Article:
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Audi Quattro: all-wheel drive dominance

22 October, 2015


Audi Quattros have a very dear place in my heart. My first car was a 1989 Audi 90 Quattro, complete with five-cylinder 10-valve KV engine. It was fairly gutless, the drivetrain was heavy, and the engine was so far in front of the strut towers that it would understeer terribly. However, the beautiful sound that the slanted five-cylinder engine produced, the traction the five-speed all-wheel drive gearbox gave you, and the quirk of owning an older European vehicle makes it a car that I’ll remember for years to come.

Manuel Leon Minassian has been a fan of the Audi Quattro since he was young. He tells tales of spotting them parked outside his school as a teenager and the feelings it gave him. Now he has his very own Audi Quattro coupe, the UR-Quattro, complete with the 10-valve turbocharged five-cylinder engine — a truly iconic Quattro that is already classed as a collector’s item. Watch the video Petrolicious produced about Manuel’s passion for the Audi brand, and his own Quattro coupe.

Taipan – surpassing interest

“It’s merely a passing interest,” insists Selby — despite owning three variants of the classic VW Beetle, including an unusual VW van that was sold as a body kit for a Subaru. In his defence he points to a 1961 Ford Thunderbird, a car that he converted to right-hand drive. However, on the VW side of the ledger, since he opened Allison Autos in Whanganui 27 years ago, Selby has built 15 VW-powered Formula First cars, followed by a beach buggy, restored a derelict Karmann Ghia, and hot-rodded a common or garden Beetle into something that has to be seen to be believed. As speed is not something generally associated with classic VWs, though, Selby is still waiting for this particular modification to catch on amongst the hot rod faithful.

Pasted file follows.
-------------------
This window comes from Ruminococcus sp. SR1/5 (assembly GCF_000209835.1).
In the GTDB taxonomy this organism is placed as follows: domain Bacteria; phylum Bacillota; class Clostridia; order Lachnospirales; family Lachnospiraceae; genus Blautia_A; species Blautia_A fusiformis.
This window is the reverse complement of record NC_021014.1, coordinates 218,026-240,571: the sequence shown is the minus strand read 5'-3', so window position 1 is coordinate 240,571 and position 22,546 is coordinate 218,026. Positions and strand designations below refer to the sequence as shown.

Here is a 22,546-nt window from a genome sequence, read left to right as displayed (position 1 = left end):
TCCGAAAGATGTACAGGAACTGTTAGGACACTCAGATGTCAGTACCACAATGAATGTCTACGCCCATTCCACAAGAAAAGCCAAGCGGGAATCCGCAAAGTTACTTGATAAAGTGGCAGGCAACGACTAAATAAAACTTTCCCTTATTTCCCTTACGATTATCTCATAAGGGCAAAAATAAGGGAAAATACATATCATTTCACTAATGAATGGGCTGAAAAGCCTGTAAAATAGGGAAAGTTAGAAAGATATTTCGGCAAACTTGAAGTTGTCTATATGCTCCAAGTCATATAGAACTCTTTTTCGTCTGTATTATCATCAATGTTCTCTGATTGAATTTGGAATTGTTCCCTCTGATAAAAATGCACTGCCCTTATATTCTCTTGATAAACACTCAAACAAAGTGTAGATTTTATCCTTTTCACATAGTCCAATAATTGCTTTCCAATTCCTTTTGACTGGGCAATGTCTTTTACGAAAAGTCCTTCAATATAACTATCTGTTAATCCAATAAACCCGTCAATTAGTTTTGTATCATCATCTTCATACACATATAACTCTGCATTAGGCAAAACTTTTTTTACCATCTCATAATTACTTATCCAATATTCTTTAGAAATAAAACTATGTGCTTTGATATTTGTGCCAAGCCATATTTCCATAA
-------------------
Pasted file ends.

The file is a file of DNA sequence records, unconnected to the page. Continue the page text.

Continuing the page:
Travelling companion

It’s easy to see why the Morris Minor Traveller was one of the best-loved variants of the Morris Minor. Introduced in 1953, it was equipped with the same independent torsion bar front suspension, drum brakes, and rack and pinion steering as its saloon sibling but, with their foldable rear seat increasing versatility, many Travellers were used as trade vehicles, says Derek Goddard. Derek and Gail Goddard, the owners of this superbly restored example, have run Morris Minors since before they were married in 1974.
“Our honeymoon vehicle was a blue Morris Minor van — it was a rust bucket,” says Derek.